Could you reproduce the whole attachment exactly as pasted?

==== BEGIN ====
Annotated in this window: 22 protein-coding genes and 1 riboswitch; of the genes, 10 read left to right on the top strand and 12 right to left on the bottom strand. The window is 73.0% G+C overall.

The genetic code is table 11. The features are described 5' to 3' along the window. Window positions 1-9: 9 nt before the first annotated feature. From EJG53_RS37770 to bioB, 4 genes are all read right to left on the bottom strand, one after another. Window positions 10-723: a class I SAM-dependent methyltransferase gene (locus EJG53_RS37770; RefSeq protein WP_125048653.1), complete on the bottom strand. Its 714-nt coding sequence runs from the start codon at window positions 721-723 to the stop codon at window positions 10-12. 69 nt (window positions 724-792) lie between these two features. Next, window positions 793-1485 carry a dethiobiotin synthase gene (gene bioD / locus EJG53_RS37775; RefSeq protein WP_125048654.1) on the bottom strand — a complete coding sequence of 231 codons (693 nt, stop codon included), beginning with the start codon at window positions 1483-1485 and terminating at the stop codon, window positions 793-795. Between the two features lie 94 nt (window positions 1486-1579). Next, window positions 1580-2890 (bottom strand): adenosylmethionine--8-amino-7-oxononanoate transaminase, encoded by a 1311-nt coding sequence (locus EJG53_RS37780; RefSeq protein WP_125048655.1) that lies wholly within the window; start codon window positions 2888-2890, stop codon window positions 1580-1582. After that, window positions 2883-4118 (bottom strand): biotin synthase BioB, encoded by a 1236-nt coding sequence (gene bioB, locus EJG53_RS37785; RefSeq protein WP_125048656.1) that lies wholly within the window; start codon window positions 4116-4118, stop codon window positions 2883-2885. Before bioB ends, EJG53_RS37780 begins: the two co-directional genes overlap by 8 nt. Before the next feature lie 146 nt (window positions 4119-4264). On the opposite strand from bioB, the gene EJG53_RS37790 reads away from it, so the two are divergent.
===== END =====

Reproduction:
Annotated in this window: 22 protein-coding genes and 1 riboswitch; of the genes, 10 read left to right on the top strand and 12 right to left on the bottom strand. The window is 73.0% G+C overall.

The genetic code is table 11. The features are described 5' to 3' along the window. Window positions 1-9: 9 nt before the first annotated feature. From EJG53_RS37770 to bioB, 4 genes are all read right to left on the bottom strand, one after another. Window positions 10-723: a class I SAM-dependent methyltransferase gene (locus EJG53_RS37770; RefSeq protein WP_125048653.1), complete on the bottom strand. Its 714-nt coding sequence runs from the start codon at window positions 721-723 to the stop codon at window positions 10-12. 69 nt (window positions 724-792) lie between these two features. Next, window positions 793-1485 carry a dethiobiotin synthase gene (gene bioD / locus EJG53_RS37775; RefSeq protein WP_125048654.1) on the bottom strand — a complete coding sequence of 231 codons (693 nt, stop codon included), beginning with the start codon at window positions 1483-1485 and terminating at the stop codon, window positions 793-795. Between the two features lie 94 nt (window positions 1486-1579). Next, window positions 1580-2890 (bottom strand): adenosylmethionine--8-amino-7-oxononanoate transaminase, encoded by a 1311-nt coding sequence (locus EJG53_RS37780; RefSeq protein WP_125048655.1) that lies wholly within the window; start codon window positions 2888-2890, stop codon window positions 1580-1582. After that, window positions 2883-4118 (bottom strand): biotin synthase BioB, encoded by a 1236-nt coding sequence (gene bioB, locus EJG53_RS37785; RefSeq protein WP_125048656.1) that lies wholly within the window; start codon window positions 4116-4118, stop codon window positions 2883-2885. Before bioB ends, EJG53_RS37780 begins: the two co-directional genes overlap by 8 nt. Before the next feature lie 146 nt (window positions 4119-4264). On the opposite strand from bioB, the gene EJG53_RS37790 reads away from it, so the two are divergent.